Do You Enjoy Being Barked At or Listened To? Takeaways from Social Media for Nonprofits

Last Friday, I had the opportunity to attend the Social Media for Nonprofits conference in San Francisco thanks to a scholarship from Rally! The day was filled with amazing speakers, and this post is an amalgamation of quotes from different presentations. I can’t wait to apply some tips to the nonprofit I recently started, New Incentives, which facilitates conditional cash transfers to poor households around the world.

Use a “?” rather than a “.” as often as possible. You can increase your response rate up to 10 times by posting questions rather than statements. Don’t use social media to amplify your message, but to create a conversation. Use it as a forum to ask your community what they want, and how you can add value for them. Preserve the charm of social media by remembering it’s not a one-way street.

You can now treat $10 donors like $10,000 donors. Continuing the conversation with supporters is no longer about an organization’s size and budget. With the advent of social media, you can now stay in touch with your supporters without being confined to monthly newsletters and personal emails. Utilize the power of social media to celebrate your donors and volunteers in real time.

Information tells. Stories sell. It’s often easy to get stuck asking what tools should we be using as an organization, rather than how can we best tell our story? Sometimes, that might mean using one social media channel and doing it really well. Other times, it might mean using multiple channels to suit different types of content. A great tip from Chelsa Bocci, Community Marketing Director at Kiva, is to use Facebook surveys to drive blog content. This not only increases participation, but ensures you are putting out content that people actually care about. Chelsa also shared one of Kiva’s mantras, which is to “fail fast, but fail forward.”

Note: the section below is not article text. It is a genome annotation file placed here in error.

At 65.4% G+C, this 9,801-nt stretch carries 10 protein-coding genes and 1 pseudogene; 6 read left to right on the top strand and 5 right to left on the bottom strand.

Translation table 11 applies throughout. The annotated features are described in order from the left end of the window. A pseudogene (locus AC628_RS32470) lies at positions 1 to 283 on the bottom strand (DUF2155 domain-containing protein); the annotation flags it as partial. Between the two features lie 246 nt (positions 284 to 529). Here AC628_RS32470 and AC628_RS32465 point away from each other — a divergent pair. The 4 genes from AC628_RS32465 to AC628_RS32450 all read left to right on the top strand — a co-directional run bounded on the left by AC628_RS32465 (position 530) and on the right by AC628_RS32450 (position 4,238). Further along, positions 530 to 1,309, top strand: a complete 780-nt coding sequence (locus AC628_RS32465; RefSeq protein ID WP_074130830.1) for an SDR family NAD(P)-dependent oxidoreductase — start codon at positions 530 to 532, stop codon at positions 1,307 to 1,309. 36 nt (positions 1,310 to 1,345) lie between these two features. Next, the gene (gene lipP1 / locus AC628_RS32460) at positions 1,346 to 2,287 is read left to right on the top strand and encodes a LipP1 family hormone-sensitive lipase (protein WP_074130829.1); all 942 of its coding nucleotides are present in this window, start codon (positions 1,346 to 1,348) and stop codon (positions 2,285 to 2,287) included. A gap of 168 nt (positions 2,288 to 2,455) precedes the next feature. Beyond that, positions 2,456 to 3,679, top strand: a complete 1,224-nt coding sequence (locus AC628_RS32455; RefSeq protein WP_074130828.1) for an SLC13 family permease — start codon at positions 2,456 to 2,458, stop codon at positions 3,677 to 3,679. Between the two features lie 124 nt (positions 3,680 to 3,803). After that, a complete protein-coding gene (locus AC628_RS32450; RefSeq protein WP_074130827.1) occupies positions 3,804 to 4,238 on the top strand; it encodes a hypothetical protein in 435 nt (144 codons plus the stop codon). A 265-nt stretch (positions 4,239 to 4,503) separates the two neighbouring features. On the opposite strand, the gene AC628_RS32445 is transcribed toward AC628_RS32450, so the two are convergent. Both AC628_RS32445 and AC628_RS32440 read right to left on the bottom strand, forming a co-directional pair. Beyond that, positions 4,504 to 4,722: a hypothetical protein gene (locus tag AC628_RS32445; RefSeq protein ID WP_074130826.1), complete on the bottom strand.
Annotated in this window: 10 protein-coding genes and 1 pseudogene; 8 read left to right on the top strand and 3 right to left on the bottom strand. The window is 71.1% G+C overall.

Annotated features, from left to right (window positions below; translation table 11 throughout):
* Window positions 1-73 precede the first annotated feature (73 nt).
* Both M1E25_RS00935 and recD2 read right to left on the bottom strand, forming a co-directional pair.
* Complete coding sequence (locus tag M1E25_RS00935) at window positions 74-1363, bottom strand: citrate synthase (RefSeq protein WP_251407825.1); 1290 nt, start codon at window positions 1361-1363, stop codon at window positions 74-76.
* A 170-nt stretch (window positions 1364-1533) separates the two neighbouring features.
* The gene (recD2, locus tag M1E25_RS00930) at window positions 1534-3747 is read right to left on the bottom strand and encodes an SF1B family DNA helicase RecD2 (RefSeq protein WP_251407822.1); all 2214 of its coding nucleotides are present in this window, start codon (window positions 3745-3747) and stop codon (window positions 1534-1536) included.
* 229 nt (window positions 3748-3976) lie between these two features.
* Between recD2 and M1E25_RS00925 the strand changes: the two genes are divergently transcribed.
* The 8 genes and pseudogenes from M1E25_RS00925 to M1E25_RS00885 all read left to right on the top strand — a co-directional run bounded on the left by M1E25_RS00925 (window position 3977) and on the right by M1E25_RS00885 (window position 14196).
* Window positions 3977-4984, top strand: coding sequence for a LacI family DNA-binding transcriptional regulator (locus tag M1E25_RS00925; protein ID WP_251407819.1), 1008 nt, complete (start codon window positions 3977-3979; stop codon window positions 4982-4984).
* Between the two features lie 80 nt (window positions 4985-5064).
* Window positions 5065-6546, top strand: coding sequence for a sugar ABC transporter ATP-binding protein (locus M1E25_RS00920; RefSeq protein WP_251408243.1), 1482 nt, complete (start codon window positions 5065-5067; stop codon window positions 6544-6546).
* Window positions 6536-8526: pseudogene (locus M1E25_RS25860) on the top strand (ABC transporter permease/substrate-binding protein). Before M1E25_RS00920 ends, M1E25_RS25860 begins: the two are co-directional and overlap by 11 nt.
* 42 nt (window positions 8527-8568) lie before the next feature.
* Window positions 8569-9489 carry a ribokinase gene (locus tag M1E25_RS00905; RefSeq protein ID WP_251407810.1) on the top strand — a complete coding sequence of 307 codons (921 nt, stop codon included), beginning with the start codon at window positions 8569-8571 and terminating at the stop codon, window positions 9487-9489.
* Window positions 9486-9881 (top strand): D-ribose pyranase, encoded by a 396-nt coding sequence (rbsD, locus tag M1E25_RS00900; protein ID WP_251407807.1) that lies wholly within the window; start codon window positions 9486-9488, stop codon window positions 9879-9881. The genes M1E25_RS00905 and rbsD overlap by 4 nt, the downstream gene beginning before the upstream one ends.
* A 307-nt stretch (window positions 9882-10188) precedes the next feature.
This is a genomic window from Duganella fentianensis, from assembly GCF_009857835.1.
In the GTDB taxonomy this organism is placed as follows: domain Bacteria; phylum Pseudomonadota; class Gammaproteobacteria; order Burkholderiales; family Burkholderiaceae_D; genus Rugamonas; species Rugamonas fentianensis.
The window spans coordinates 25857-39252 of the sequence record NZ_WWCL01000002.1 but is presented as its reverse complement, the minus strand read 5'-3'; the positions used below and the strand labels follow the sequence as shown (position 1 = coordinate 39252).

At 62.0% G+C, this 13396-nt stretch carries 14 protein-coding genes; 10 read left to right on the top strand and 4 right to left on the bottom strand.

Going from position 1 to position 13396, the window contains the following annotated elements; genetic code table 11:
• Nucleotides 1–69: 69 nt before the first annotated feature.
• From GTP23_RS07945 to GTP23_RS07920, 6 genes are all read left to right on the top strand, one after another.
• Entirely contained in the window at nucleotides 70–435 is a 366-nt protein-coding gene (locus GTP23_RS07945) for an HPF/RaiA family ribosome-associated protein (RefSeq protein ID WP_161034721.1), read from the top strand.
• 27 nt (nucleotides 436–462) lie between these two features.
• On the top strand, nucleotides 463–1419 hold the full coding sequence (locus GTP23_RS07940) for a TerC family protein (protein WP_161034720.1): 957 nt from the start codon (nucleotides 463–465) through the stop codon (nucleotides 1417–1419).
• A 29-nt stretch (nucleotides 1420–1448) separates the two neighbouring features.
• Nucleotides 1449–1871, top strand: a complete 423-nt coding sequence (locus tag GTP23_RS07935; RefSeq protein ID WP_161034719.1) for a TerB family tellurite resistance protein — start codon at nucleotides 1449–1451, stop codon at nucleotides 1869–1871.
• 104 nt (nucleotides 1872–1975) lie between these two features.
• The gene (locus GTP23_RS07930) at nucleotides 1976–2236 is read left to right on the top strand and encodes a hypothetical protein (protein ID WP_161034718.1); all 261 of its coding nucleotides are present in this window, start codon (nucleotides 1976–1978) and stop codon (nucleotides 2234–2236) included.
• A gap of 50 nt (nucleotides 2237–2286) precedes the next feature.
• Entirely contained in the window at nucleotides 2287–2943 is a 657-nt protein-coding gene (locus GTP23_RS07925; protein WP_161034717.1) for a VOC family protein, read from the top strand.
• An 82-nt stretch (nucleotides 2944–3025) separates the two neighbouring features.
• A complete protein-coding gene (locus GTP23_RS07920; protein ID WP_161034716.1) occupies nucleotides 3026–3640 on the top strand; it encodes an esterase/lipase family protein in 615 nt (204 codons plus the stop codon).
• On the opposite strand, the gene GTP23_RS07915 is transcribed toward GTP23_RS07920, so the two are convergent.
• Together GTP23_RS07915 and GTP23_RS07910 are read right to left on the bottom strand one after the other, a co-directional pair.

Understand the impact of your efforts. Maintain focus when determining what to measure. An organization can’t possible measure everything. To start with, define and truly understand your goals. Then, design your measurement systems based upon those goals. Should an organization be measuring the number of Facebook likes it gets if its goal is related to the number of petitions signed each month? Align your social media goals with your organizational goals. Take the time to not only systematically review key performance indicators, but also learn from them and make subsequent changes.  Be open to failure and decrease barriers to sharing failure by making it enjoyable for staff to share. Clown costumes anyone?

Lastly, I think Craig Newmark, Co-founder of Craigslist, said it best: “Participate in small ways that mean something. Do them frequently. Share your experience.” Let’s all maximize opportunities in our organizations for people to do just that!

Svetha Janumpalli is the Founder & CEO of New Incentives, an organization that enables people to directly invest in individuals and households in the developing world, and then sustain those investments for free over time. Prior to founding New Incentives, Svetha spent time with the Grameen Bank and the Center of Evaluation for Global Action.

New Incentives is a member of RallyPad, a social venture incubator created by Rally to help entrepreneurs access the resources they need to change the world.